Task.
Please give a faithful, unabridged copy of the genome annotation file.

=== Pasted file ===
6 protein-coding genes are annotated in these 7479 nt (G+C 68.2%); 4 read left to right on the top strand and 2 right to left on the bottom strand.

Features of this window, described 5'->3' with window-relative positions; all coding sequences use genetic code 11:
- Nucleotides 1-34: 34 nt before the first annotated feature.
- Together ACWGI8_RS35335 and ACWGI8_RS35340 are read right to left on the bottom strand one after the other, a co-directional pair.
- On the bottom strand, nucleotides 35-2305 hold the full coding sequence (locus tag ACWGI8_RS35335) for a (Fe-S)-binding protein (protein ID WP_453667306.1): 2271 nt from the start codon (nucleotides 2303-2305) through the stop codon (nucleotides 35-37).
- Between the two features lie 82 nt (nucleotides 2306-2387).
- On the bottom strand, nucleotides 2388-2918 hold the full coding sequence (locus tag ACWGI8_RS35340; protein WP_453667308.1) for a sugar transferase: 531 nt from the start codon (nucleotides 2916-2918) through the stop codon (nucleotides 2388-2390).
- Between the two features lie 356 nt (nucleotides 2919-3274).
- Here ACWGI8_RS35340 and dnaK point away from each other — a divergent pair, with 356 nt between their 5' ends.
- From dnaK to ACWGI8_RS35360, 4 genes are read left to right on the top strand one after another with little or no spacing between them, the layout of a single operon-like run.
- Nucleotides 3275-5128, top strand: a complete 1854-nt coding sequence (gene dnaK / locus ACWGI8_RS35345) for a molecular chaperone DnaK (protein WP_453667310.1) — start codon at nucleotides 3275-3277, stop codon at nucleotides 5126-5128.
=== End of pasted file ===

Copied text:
6 protein-coding genes are annotated in these 7479 nt (G+C 68.2%); 4 read left to right on the top strand and 2 right to left on the bottom strand.

Features of this window, described 5'->3' with window-relative positions; all coding sequences use genetic code 11:
- Nucleotides 1-34: 34 nt before the first annotated feature.
- Together ACWGI8_RS35335 and ACWGI8_RS35340 are read right to left on the bottom strand one after the other, a co-directional pair.
- On the bottom strand, nucleotides 35-2305 hold the full coding sequence (locus tag ACWGI8_RS35335) for a (Fe-S)-binding protein (protein ID WP_453667306.1): 2271 nt from the start codon (nucleotides 2303-2305) through the stop codon (nucleotides 35-37).
- Between the two features lie 82 nt (nucleotides 2306-2387).
- On the bottom strand, nucleotides 2388-2918 hold the full coding sequence (locus tag ACWGI8_RS35340; protein WP_453667308.1) for a sugar transferase: 531 nt from the start codon (nucleotides 2916-2918) through the stop codon (nucleotides 2388-2390).
- Between the two features lie 356 nt (nucleotides 2919-3274).
- Here ACWGI8_RS35340 and dnaK point away from each other — a divergent pair, with 356 nt between their 5' ends.
- From dnaK to ACWGI8_RS35360, 4 genes are read left to right on the top strand one after another with little or no spacing between them, the layout of a single operon-like run.
- Nucleotides 3275-5128, top strand: a complete 1854-nt coding sequence (gene dnaK / locus ACWGI8_RS35345) for a molecular chaperone DnaK (protein WP_453667310.1) — start codon at nucleotides 3275-3277, stop codon at nucleotides 5126-5128.